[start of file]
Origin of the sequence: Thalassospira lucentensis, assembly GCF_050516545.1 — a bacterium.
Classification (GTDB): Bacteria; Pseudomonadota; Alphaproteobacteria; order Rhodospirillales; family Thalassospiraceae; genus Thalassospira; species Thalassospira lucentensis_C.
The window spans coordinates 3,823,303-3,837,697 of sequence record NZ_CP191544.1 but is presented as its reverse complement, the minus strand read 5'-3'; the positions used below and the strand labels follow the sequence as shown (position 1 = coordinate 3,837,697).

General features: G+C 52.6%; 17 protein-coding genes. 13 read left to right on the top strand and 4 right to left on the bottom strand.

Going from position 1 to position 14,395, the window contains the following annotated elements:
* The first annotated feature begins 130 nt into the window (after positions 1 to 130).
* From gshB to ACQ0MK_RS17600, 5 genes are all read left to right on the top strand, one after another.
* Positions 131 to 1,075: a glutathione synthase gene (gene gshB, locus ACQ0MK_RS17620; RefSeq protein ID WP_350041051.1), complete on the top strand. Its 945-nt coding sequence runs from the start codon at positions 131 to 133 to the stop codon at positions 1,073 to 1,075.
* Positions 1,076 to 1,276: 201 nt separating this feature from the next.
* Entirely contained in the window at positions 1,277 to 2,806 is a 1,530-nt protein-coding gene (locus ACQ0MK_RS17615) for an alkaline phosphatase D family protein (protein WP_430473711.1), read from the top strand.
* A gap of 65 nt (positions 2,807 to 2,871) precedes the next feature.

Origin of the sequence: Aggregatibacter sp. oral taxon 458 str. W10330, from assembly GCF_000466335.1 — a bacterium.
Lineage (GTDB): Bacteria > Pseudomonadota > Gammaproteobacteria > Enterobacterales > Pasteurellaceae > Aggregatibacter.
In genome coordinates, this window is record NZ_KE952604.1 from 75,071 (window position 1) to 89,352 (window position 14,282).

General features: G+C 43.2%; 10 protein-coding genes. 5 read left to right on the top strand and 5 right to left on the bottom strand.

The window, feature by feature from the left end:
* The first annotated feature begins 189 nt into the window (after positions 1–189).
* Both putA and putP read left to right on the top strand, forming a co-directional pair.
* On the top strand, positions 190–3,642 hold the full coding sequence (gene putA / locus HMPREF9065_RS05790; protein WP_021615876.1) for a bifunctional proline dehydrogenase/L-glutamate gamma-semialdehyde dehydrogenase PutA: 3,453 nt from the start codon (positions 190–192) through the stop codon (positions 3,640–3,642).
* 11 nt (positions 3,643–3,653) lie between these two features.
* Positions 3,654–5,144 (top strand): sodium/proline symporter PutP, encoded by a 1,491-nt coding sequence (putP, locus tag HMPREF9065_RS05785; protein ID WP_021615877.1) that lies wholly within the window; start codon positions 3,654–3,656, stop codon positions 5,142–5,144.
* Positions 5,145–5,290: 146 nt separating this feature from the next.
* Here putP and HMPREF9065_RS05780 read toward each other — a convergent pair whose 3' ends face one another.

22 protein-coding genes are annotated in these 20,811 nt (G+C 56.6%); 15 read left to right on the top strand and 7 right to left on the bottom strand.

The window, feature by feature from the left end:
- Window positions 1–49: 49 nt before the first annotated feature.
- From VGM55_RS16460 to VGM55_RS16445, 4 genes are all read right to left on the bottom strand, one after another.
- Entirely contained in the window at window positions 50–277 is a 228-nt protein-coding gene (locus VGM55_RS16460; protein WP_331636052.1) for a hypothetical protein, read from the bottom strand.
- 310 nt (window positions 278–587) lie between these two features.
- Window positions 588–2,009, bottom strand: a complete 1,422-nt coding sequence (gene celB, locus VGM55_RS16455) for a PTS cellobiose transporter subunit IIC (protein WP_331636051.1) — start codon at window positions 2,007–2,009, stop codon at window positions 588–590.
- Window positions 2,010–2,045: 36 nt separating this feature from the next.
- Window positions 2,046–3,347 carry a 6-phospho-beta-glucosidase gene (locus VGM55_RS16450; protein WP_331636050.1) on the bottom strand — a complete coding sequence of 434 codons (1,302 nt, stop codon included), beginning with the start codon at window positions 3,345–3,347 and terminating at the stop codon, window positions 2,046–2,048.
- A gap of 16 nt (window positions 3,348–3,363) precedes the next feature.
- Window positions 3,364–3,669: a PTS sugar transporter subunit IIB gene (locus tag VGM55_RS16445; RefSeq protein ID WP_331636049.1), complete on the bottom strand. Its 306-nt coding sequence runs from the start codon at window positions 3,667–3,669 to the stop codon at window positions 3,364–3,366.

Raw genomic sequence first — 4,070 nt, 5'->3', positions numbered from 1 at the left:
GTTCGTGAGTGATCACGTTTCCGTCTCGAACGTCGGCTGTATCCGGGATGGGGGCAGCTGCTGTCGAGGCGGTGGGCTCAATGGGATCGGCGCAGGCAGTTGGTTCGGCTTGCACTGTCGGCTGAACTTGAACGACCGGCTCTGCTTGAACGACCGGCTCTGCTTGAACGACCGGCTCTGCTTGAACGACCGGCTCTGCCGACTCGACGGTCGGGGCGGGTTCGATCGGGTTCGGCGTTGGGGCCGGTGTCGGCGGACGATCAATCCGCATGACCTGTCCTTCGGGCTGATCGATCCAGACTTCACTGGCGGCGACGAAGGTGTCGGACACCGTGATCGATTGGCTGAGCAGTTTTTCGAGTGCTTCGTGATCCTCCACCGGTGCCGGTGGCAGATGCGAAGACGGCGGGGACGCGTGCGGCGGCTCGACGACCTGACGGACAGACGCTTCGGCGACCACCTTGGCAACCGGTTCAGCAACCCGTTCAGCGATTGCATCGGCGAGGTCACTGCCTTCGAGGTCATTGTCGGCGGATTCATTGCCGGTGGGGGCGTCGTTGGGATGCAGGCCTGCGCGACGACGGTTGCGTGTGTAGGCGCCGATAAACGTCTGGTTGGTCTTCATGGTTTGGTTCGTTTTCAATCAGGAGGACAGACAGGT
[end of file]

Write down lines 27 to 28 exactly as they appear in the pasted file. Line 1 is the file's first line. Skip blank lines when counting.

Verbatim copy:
- From VGM55_RS16460 to VGM55_RS16445, 4 genes are all read right to left on the bottom strand, one after another.
- Entirely contained in the window at window positions 50–277 is a 228-nt protein-coding gene (locus VGM55_RS16460; protein WP_331636052.1) for a hypothetical protein, read from the bottom strand.